Unpublished letters written by poet Sylvia Plath claim Mexborough-based literary giant Ted Hughes beat her two days before she miscarried their second child.
The letters, written between February 1960 and February 1963, say that Hughes wanted her dead, according to The Guardian.
The accusations are among claims written in the aftermath of the pair's marriage, which saw American born Plath commit suicide after the couple separated.
After her death, Hughes said his wife’s journals from this time were lost, including the last volume, which he said he destroyed to protect their children, Frieda and Nicholas.
The letters, sent to Dr Ruth Barnhouse, who treated the writer in the US after her first documented attempt to kill herself in August 1953, are part of an archive amassed by feminist scholar Harriet Rosenstein seven years after the poet’s death, as research for an unfinished biography.
The archive came to light after an antiquarian bookseller put it up for sale for $875,000 (£695,000).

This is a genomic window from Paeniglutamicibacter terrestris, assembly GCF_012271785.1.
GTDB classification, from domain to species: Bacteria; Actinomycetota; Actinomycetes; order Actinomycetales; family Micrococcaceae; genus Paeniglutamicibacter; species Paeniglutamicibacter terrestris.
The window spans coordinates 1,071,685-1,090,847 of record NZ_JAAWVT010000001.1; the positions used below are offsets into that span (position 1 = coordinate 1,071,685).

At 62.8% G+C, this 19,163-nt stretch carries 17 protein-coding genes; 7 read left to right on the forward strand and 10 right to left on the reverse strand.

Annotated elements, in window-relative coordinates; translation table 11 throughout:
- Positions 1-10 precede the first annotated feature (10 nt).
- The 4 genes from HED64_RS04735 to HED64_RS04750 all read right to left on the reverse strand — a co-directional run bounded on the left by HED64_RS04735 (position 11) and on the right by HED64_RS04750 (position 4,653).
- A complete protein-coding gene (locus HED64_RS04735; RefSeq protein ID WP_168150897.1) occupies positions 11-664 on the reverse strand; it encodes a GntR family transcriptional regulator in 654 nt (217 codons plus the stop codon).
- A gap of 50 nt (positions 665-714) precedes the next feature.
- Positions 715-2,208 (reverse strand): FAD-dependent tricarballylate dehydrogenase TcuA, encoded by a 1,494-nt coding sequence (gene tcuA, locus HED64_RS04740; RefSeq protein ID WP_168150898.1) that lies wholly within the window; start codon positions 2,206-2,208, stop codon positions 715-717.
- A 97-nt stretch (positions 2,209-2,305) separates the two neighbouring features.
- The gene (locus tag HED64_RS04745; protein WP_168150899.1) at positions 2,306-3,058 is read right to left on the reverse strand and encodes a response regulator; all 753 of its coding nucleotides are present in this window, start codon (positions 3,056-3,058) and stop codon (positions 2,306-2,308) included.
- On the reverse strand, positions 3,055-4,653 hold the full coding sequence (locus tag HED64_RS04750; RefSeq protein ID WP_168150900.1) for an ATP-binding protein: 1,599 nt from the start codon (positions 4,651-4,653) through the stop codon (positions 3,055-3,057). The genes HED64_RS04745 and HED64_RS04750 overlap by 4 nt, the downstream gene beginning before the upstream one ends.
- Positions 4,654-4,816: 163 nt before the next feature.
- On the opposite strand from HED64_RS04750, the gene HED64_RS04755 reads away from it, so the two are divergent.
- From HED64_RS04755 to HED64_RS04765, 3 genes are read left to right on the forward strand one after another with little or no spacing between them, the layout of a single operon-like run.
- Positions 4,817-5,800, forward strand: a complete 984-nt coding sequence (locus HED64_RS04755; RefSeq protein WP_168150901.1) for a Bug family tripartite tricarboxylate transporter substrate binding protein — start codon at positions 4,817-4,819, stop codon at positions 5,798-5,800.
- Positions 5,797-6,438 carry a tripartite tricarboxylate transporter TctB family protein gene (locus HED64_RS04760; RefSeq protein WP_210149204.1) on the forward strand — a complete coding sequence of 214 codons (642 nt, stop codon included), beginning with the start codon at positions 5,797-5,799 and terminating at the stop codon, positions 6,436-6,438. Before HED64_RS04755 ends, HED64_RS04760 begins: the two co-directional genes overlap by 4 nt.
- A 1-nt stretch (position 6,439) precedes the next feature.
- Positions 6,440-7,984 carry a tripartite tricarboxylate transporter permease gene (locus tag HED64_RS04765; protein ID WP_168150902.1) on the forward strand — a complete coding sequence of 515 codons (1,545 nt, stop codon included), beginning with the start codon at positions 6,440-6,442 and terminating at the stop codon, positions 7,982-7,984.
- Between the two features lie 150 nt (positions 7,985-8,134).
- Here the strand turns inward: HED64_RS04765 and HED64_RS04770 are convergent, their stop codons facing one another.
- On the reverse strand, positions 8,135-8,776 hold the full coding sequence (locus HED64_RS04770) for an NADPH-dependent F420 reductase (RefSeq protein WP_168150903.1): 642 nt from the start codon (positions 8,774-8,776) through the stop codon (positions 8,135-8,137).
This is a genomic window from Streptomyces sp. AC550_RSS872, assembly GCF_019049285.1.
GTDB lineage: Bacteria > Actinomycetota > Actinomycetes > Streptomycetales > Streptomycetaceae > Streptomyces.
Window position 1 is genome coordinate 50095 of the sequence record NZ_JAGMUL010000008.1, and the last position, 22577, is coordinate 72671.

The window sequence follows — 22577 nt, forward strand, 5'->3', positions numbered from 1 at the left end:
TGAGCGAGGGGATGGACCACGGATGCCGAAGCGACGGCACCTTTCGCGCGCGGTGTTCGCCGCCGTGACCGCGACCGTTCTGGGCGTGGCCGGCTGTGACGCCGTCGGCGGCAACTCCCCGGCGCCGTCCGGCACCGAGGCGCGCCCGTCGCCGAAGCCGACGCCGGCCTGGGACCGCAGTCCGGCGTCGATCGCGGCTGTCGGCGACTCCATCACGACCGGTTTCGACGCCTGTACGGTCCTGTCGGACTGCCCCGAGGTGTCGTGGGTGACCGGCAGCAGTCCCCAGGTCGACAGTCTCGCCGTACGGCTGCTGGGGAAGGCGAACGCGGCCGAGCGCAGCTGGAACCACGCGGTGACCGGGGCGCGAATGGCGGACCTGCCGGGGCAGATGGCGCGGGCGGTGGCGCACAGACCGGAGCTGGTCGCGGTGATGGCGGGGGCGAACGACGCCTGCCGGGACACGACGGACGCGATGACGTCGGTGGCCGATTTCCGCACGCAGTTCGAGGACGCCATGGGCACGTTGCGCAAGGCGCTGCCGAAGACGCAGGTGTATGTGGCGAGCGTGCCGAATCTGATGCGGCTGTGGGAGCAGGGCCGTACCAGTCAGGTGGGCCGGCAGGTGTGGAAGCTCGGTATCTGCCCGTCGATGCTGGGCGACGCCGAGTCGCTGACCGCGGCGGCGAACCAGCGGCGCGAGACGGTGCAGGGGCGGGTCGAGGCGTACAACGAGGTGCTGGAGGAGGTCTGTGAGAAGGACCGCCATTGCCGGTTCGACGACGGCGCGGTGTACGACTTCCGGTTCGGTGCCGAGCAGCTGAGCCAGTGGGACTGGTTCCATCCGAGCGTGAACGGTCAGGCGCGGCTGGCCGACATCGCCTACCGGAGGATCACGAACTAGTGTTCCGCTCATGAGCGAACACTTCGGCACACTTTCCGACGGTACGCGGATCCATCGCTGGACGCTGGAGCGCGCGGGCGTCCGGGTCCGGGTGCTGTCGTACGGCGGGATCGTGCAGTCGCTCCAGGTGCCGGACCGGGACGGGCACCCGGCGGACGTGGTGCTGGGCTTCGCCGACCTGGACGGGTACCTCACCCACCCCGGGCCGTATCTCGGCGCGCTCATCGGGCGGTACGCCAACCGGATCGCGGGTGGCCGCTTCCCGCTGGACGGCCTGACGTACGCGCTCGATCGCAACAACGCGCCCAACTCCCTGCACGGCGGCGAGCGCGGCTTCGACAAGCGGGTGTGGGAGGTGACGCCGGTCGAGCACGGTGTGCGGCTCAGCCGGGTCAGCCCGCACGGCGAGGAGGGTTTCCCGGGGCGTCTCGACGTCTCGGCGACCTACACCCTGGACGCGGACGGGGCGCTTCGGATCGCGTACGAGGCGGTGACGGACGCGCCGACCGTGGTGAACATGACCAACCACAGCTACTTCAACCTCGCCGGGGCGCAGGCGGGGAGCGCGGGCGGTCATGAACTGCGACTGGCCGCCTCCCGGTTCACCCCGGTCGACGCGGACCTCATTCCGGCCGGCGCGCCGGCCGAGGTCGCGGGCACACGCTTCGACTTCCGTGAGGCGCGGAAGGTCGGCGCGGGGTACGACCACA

The most shocking passages reveal Plath’s accusation of physical abuse shortly before miscarrying their second child in 1961, in a letter dated 22 September 1962 – the same month the poets separated.
Hughes was born in Mytholmroyd, where he spent his early years and lived there until he was seven, when the family moved to Mexborough.
His parents ran a newsagent’s and tobacconist’s shop and during his time in the area, he explored Manor Farm at Old Denaby, which he said he would come to know “better than any place on earth”.
His earliest poem “The Thought Fox”, and earliest story “The Rain Horse” were recollections of the area.
After university, Hughes met, dated and married American poet Sylvia Plath.
Beset by depression, and with a history of suicide attempts, Plath took her own life in 1963. Hughes was devastated and did not write poetry again for three years after the death.
His partner after Plath, Assia Wevill, also took her own life in 1969.
Throughout the 1970s, Hughes continued to write and published several children’s books with critics lauding him as one of the best poets of his generation, leading to him being named Poet Laurerate by The Queen in 1984, a title which he held right up until his death in 1998 at the age of 68.